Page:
The problem, as the comedian explained in a television interview last week, is that God is “utterly evil, capricious and monstrous”. On God’s watch, said Fry, the world has become a place of “pain and injustice”, where there are insects with no other purpose than to eat children’s eyes out. Thus, if God exists, it is perfectly obvious “that He is monstrous, utterly monstrous, and deserves no respect whatsoever. The moment you banish Him, life becomes purer, simpler, cleaner and more worth living.”
(I'm not posting the interview here. I didn't even look for it online. Because I don't care what Stephen Fry thinks about God, even though he's a funny guy when he's not talking about religion, and I've loved sharing his early work with my nieces and nephews.)
While Stephen Fry delighted a lot of atheists and outraged a lot of religious people with his views, the hugely vast majority of the people on Earth either (a) didn't hear anything about this interview and/or (b) didn't and don't and never will care what Stephen Fry said about God or anything/anyone else.
Among those who don't care about the views of Fry and other atheists were millions who were suffering pain and injustice, without casting reproach on their Creator. And I think it's worth noting that the people who are most likely to claim the reason for their disbelief in God is that God created imperfect humans and insects who "eat children's eyes out" (huh?) and He doesn't step in to solve all the world's problems for everyone are not the ones who have spent much actual time suffering.
The approach to life that I appreciate and want to emulate is that of those who believe in God and are suffering without blaming God for their problems.
For example, in Thomas S. Monson's book "Consider the Blessings," which Jason and I are reading now, we found the story last night of the woman who, at the end of World War II, had to leave her home with her four children (her husband already having been killed in the war) and walk over a thousand miles. Pres. Monson writes:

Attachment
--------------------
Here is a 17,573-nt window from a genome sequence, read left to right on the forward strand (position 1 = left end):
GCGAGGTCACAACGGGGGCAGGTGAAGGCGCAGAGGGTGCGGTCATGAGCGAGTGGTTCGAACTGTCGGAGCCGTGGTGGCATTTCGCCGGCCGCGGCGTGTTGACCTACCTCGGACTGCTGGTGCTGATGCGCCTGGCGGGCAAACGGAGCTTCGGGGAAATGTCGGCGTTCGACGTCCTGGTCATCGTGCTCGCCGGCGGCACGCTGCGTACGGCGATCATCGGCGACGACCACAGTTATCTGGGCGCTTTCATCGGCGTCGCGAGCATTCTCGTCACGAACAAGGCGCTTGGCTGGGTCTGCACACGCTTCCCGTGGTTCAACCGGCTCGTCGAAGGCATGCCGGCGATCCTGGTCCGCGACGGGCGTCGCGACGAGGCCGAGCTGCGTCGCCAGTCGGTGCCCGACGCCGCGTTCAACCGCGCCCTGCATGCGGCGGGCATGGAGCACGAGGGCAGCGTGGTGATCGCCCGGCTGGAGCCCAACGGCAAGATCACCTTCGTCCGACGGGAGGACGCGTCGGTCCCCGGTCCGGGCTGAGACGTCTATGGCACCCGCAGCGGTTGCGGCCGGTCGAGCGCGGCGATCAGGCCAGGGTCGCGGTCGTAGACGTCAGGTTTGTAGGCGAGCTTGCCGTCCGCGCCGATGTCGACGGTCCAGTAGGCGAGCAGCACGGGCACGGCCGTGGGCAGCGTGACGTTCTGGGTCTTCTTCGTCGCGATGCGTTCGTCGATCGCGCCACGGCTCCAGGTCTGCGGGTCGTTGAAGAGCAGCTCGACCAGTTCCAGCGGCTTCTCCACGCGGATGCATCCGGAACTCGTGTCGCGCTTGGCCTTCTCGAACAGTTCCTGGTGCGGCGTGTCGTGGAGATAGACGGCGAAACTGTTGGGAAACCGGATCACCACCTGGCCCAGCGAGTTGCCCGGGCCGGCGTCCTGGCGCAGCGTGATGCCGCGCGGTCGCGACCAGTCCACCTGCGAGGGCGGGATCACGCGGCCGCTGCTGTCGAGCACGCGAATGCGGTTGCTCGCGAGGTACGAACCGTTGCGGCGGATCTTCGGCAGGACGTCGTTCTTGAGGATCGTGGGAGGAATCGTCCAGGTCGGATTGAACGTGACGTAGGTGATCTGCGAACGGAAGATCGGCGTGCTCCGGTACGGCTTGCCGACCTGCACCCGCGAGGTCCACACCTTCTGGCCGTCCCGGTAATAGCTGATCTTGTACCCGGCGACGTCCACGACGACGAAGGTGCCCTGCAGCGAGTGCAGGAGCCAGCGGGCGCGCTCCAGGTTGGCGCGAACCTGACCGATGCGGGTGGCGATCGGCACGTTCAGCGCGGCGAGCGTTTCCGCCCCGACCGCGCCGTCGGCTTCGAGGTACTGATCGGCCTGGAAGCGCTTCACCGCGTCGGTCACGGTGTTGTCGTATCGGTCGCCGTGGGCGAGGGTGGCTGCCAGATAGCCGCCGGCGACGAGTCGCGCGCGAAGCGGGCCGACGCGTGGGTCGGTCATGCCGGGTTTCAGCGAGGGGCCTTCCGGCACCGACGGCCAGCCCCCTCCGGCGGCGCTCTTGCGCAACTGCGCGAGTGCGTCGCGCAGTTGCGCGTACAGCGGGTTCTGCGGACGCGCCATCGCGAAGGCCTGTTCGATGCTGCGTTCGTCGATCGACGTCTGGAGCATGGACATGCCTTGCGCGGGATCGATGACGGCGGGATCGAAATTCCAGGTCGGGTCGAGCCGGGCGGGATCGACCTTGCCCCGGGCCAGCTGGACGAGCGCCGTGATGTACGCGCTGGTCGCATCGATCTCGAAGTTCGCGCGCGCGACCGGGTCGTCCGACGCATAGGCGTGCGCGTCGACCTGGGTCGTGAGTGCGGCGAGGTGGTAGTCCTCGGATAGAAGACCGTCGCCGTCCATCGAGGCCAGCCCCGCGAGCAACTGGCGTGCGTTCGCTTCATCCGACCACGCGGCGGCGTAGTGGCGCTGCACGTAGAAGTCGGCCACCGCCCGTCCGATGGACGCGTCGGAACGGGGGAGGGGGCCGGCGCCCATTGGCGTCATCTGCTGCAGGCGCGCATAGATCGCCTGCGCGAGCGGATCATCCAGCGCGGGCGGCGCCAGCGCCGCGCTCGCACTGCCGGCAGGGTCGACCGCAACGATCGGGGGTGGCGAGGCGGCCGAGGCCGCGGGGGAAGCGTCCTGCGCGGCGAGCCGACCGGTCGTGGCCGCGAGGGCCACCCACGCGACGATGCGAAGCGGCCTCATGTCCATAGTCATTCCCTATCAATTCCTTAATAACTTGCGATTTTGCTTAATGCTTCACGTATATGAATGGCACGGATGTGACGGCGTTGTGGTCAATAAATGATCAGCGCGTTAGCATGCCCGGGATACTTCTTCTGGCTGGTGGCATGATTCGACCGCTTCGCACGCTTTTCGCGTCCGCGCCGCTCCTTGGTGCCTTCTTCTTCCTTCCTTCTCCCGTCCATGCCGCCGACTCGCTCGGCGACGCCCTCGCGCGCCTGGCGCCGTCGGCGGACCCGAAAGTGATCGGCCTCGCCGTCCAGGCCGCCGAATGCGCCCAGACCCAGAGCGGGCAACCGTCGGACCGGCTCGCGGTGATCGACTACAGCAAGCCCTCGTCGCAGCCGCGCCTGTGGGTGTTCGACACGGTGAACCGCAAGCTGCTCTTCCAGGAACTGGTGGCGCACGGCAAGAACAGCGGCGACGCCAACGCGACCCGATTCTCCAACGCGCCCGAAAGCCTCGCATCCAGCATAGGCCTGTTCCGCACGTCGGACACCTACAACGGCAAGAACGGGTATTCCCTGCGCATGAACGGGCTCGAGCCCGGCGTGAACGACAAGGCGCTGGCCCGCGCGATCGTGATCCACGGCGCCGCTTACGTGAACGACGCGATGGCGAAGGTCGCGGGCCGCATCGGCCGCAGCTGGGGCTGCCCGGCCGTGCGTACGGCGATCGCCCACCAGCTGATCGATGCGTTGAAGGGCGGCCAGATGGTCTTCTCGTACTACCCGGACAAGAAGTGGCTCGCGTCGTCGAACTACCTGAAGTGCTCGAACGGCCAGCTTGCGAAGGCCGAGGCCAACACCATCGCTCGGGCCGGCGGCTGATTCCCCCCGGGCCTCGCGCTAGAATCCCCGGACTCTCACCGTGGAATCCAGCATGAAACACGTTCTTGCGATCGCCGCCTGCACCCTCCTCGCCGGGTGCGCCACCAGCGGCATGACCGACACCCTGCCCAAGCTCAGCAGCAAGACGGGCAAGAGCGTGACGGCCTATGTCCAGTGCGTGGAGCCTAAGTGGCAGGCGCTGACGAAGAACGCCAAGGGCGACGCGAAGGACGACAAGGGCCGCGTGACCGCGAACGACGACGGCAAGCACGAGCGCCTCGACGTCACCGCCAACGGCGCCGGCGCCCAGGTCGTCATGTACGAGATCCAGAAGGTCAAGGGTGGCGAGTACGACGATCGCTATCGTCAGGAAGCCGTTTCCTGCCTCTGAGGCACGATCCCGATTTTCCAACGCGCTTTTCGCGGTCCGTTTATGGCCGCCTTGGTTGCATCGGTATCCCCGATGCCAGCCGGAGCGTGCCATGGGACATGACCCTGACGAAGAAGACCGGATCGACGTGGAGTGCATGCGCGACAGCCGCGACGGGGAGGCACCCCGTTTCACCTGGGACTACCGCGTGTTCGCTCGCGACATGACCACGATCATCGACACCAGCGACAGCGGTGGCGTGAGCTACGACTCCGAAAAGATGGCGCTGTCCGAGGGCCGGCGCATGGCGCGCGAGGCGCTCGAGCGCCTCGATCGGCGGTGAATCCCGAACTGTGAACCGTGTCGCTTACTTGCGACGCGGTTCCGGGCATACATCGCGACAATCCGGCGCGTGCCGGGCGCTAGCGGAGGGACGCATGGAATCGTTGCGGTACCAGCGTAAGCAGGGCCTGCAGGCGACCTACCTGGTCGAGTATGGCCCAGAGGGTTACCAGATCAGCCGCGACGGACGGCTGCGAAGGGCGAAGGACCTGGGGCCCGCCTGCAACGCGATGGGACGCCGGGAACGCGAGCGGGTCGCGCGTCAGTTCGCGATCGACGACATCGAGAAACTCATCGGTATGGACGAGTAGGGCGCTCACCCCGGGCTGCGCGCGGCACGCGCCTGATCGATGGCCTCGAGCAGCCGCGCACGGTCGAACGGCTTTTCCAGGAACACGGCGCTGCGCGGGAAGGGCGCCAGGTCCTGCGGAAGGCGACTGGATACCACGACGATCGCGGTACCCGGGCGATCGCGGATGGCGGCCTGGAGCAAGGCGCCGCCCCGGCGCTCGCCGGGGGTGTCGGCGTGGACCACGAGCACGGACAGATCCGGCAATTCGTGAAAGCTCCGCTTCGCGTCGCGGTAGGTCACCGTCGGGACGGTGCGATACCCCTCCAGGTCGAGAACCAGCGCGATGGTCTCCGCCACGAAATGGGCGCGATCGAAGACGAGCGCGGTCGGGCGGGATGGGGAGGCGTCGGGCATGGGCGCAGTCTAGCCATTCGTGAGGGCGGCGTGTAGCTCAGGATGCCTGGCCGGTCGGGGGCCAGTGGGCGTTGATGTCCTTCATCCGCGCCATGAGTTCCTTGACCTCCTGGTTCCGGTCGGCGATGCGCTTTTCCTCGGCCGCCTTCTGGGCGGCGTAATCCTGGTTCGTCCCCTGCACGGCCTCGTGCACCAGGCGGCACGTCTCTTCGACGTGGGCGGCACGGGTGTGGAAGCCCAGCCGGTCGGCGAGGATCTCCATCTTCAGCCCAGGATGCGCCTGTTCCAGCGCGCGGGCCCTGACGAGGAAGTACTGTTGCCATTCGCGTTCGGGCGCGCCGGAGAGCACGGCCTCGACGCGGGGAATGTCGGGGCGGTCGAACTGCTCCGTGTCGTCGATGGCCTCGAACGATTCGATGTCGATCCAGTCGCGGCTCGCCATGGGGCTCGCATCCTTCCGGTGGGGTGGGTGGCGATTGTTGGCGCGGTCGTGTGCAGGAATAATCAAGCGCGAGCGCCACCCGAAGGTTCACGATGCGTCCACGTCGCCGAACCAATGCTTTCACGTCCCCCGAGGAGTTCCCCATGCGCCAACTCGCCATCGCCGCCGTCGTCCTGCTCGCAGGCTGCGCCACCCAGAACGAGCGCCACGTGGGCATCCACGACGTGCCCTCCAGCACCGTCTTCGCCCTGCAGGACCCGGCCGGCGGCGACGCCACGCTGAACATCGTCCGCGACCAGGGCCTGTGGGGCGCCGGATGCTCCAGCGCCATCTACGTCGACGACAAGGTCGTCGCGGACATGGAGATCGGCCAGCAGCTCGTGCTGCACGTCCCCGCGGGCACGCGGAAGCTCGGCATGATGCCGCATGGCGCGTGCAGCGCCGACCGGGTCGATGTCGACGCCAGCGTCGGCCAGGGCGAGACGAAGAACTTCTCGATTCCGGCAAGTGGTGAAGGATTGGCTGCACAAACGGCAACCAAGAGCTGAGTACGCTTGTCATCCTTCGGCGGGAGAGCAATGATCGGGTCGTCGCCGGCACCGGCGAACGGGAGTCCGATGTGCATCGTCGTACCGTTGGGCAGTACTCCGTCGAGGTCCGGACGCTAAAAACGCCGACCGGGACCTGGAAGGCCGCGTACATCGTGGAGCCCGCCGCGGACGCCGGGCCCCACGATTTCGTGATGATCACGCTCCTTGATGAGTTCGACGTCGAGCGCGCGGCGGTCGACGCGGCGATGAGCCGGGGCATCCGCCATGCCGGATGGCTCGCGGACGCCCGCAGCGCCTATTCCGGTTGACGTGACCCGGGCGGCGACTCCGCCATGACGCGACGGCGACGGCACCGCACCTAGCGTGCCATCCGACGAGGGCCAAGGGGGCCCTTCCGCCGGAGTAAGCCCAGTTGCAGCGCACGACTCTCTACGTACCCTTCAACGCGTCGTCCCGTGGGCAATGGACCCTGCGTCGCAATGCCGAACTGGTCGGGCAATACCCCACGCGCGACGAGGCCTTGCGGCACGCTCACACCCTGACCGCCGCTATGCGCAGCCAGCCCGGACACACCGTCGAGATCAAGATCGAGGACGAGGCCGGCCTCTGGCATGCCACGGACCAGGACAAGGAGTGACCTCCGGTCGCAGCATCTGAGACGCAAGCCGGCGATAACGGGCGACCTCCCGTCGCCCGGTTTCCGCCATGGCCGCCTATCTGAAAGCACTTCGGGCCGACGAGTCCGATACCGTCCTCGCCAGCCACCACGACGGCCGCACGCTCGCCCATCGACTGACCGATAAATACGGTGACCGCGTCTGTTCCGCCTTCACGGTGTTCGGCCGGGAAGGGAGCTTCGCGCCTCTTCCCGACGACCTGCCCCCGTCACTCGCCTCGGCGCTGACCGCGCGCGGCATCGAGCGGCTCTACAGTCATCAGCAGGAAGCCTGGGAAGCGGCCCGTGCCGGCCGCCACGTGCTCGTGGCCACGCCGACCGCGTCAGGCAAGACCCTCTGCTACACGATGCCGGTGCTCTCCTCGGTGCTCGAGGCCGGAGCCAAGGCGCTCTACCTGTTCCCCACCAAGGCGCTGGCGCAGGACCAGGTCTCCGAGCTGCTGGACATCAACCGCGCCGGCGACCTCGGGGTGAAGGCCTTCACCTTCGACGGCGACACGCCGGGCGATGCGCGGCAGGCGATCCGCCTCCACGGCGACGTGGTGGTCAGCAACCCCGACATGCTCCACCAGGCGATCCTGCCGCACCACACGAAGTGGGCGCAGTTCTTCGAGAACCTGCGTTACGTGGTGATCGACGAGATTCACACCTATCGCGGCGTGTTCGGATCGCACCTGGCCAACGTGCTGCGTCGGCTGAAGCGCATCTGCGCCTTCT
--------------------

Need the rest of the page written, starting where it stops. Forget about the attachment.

She had only a small wagon with wooden wheels in which to convey the family's few possessions. Besides her children and these meager necessities, she took with her a strong faith in God and in the gospel as revealed to the latter-day prophet Joseph Smith.One by one, her children died and she buried them. When her baby daughter died in her arms, Pres. Monson writes:
Her grief welled up as she knelt beside the little grave, considering all she had lost. She wondered, Was it worth going on? How could she bear it?
As she considered the awful possibilities for ending her own life, something within her said, 'Get down on your knees and pray.' She ignored the prompting until she could resist it no longer. She knelt and prayed more fervently than she had in her entire life:
'Dear Heavenly Father, I do not know how I can go on. I have nothing left---except my faith in Thee. I feel, Father, amidst the desolation of my soul, an overwhelming gratitude for the atoning sacrifice of Thy Son, Jesus Christ. I cannot express adequately my love fir Him. I know that because He suffered and died, I shall live again with my family; that because He broke the chains of death, I shall see my children again and will have the joy of raising them. Though I do not at this moment wish to live, I will do so, that we may be reunited as a family and return---together---to Thee.'
When she finally reached her destination of Karlsruhe, Germany, she was in the throes of starvation. But in a Church meeting shortly thereafter, she bore witness of her happiness and her sure testimony of the Resurrection of Jesus Christ. She had no doubt that, if she remained true to the gospel, she would be reunited with her loved ones in the celestial kingdom of God.
This is the approach to life that poor Stephen Fry is missing: faith and gratitude. This is the approach to life I hope to keep.
Here's the book, "Consider the Blessings," available at Amazon.com and at your local Deseret Books store.